Part of my process as I write the posts for DAM is to look for an artist’s words: words that add another layer of meaning to the work; words that reveal something about the artist’s life, philosophy or inspiration; words that explain or describe. Their words.
[nonmember]This archived post is for Members Only. Click here to become a member or to get a one day pass. If you are a member, please login to view the post. [/nonmember] [private_archives]Sometimes I come across an artist whose words move me as much as the art. Christian Burchard is an example of an artist whose words and wood share the same powerful, graceful beauty.
Song Of The Bones
“I have been working with wood for most of my life. We are comfortable with each other, have a close relationship and I value the connection immensely. I am curious what is inside, how it works. I am always looking for the gifts it has to offer.”
more torsos here
“Like a lot of my other work, I use bleach to expose what is within. I compare this to Black and White photography: I remove most of the color to simplify, to focus on the structure and the undulations and textures that occurred through the drying process. Sometimes it feels obvious how a particular panel wants to be used, at other times it takes me a while to read it, feel it, ask what it wants from me, so that I can do my part.”
“I allow my relationships and my need for connection to flow into and inform the work. It is different now than it was ten years ago. There used to be lot of fear in my work, a rush to succeed and a fear of failing. Life has changed and I have slowed down, and my work has gotten simpler and quieter. The difference is that I am not looking for something new all the time. I have gained a deeper understanding of the wood that I am using, there is more breadth in our relationship. I have learned to trust the process, to give it the time and confidence it needs and deserves. That in turn is stretching my creative abilities, strongly affecting me and the work.”
At times I am awed by its beauty and the story of its history, the tracks that the passing of time have left. I am driven to expose this beauty, to make it shine. At other times I am more fascinated with its inner structure, its more subtle form and spirit.”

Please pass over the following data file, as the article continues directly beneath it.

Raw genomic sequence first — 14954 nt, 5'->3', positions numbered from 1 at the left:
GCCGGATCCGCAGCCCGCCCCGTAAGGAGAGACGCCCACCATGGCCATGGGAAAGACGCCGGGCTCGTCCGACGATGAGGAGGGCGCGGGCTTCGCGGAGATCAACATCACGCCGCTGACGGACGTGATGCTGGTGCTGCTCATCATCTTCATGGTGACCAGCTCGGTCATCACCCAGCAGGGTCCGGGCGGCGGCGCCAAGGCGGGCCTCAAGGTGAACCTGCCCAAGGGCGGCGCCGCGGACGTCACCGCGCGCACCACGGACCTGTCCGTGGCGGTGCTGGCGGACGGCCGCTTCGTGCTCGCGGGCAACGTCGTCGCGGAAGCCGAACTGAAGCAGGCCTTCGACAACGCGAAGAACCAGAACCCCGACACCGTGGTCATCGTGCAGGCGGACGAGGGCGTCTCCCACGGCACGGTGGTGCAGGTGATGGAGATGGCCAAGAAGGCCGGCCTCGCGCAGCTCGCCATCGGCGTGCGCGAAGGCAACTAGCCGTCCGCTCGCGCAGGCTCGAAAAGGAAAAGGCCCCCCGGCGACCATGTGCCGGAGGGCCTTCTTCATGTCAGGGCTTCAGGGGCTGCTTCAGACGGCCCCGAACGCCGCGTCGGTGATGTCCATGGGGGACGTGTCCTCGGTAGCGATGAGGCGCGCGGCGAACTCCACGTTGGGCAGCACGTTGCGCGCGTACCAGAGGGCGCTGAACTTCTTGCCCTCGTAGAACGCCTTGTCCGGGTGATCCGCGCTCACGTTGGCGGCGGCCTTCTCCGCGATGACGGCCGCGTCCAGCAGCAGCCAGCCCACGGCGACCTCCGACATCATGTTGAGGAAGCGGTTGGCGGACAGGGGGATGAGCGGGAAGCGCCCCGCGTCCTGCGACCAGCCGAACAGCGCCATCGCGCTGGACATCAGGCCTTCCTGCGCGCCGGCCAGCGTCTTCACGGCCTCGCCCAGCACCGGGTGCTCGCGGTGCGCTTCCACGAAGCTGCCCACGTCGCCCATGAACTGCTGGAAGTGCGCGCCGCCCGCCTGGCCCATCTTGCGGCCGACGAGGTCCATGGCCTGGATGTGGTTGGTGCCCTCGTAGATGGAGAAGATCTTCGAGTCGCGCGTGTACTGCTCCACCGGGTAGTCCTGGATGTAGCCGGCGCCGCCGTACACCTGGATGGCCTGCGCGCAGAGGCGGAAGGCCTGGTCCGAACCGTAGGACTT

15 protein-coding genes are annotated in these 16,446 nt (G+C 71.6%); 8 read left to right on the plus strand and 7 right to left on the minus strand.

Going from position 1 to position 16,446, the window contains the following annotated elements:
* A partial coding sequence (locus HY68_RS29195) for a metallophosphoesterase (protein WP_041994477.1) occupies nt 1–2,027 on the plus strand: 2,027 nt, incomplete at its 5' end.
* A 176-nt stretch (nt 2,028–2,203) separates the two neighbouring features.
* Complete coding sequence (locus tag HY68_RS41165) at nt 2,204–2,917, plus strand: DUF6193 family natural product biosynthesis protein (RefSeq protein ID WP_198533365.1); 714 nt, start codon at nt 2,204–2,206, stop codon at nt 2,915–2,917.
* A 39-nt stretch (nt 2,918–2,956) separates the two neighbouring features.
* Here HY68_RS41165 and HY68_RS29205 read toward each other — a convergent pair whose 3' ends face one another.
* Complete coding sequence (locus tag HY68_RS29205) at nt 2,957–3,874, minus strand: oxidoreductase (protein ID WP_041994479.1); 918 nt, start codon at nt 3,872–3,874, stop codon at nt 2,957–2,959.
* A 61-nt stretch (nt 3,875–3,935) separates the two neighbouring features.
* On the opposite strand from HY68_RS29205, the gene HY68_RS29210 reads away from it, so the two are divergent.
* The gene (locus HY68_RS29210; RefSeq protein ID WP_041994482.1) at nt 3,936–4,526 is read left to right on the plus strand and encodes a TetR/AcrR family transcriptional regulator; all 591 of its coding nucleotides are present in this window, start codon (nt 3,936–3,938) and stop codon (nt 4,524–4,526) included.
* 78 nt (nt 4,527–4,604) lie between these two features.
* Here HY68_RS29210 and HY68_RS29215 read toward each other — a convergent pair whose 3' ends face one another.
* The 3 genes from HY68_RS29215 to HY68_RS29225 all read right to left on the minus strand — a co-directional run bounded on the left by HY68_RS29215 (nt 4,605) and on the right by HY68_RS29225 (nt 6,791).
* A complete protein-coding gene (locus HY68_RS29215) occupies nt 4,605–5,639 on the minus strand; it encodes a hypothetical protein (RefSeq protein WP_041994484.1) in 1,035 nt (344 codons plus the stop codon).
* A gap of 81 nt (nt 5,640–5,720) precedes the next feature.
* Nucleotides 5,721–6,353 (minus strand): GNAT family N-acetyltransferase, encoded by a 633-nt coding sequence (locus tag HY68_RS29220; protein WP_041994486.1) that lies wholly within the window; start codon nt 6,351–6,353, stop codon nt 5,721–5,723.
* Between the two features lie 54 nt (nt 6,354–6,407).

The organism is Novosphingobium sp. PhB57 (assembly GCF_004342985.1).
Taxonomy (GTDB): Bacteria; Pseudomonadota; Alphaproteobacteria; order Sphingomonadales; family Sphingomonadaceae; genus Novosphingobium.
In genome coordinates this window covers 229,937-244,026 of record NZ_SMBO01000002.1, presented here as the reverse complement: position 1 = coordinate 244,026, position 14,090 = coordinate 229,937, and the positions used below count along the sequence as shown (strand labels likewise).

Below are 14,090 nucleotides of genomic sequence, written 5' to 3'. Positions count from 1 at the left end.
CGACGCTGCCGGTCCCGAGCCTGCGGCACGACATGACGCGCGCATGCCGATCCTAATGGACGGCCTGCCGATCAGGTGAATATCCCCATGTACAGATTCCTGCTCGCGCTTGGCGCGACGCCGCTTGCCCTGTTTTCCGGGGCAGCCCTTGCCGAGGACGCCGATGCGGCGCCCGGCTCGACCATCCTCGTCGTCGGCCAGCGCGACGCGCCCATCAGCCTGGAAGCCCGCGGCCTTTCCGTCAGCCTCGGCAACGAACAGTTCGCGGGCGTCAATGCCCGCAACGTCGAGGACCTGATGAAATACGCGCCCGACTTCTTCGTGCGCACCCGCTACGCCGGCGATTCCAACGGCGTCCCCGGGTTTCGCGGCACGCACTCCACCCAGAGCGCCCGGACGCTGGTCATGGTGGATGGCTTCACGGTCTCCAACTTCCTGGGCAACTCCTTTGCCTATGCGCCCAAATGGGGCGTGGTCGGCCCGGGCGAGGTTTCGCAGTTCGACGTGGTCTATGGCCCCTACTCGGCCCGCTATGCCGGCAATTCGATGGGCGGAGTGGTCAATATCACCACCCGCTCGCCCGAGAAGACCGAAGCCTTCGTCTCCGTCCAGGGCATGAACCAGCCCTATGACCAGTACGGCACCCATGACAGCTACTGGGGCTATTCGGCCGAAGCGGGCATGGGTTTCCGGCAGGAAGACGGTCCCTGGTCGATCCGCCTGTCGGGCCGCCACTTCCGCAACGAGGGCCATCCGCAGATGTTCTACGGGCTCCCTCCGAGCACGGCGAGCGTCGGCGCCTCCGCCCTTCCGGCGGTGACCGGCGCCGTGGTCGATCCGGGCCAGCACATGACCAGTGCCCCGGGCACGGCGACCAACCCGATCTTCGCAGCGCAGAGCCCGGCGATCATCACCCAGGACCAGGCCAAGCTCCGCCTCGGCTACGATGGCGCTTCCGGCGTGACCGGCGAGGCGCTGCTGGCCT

“To be working this closely with nature is a blessing, but also often overwhelming. It is a struggle. At times I find myself needing to put my foot down, to control the outcome of my work, only to find that I trampled something beautiful. At other times I feel overwhelmed, scared: what is needed of me here, how can I match the beauty of this living thing? How am I to know when to be loud and when to be quiet…? Maybe this stuff just matches my personality, something to wrestle with, something that stirs my imagination, something to control. That nature versus man made thing, that struggle, that tension, that conflict. My work is about my relationship with nature, my desire to connect with it on a deep level. Trying to get under its skin and be part of it. Searching, finding something sacred, adding my touch, wrestling with it. Showing the beauty of it under a different light: exposing, transforming. I make things out of a deep urge to create and out of a driving curiosity. I need to do it. I don’t really have a choice in the matter.”
Humble Beginnings of a Literary Dynasty
more books here
“I do take a lot of chances and I fail a lot. Many ideas just don’t turn out after all. I burn a lot of my work. It can feel at times as if I was holding a whole lot of strings and am weaving them together. I push and pull till it sings. And I am learning to ask more of the right questions, to set things in motion, set possibilities in motion. At times I am even patient!”
A Long And Winding Road
Burchard won the Society for Contemporary Craft’s 2009 Elizabeth R. Raphael Founder’s Prize – SCC’s video about the artist brings us into his studio, gives a sense of scale to the sculptures and shows us the stature of the man – a joy to watch.